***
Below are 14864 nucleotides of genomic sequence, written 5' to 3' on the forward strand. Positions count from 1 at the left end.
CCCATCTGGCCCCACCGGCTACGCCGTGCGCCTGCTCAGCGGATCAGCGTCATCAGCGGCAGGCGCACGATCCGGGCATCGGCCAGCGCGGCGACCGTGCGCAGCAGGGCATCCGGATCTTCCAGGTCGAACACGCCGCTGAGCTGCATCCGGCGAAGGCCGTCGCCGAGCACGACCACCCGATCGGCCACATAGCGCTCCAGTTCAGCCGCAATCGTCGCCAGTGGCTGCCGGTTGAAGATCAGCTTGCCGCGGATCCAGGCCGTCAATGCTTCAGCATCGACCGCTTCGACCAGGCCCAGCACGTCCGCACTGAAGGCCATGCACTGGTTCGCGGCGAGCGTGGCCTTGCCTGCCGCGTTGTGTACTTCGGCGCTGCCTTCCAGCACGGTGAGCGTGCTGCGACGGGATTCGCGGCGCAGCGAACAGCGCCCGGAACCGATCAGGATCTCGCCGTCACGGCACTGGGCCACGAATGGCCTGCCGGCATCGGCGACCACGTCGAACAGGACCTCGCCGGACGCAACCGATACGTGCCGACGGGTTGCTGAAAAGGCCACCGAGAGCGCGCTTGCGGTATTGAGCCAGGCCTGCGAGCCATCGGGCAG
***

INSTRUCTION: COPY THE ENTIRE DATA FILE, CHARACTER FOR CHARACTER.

Below are 14864 nucleotides of genomic sequence, written 5' to 3' on the forward strand. Positions count from 1 at the left end.
CCCATCTGGCCCCACCGGCTACGCCGTGCGCCTGCTCAGCGGATCAGCGTCATCAGCGGCAGGCGCACGATCCGGGCATCGGCCAGCGCGGCGACCGTGCGCAGCAGGGCATCCGGATCTTCCAGGTCGAACACGCCGCTGAGCTGCATCCGGCGAAGGCCGTCGCCGAGCACGACCACCCGATCGGCCACATAGCGCTCCAGTTCAGCCGCAATCGTCGCCAGTGGCTGCCGGTTGAAGATCAGCTTGCCGCGGATCCAGGCCGTCAATGCTTCAGCATCGACCGCTTCGACCAGGCCCAGCACGTCCGCACTGAAGGCCATGCACTGGTTCGCGGCGAGCGTGGCCTTGCCTGCCGCGTTGTGTACTTCGGCGCTGCCTTCCAGCACGGTGAGCGTGCTGCGACGGGATTCGCGGCGCAGCGAACAGCGCCCGGAACCGATCAGGATCTCGCCGTCACGGCACTGGGCCACGAATGGCCTGCCGGCATCGGCGACCACGTCGAACAGGACCTCGCCGGACGCAACCGATACGTGCCGACGGGTTGCTGAAAAGGCCACCGAGAGCGCGCTTGCGGTATTGAGCCAGGCCTGCGAGCCATCGGGCAG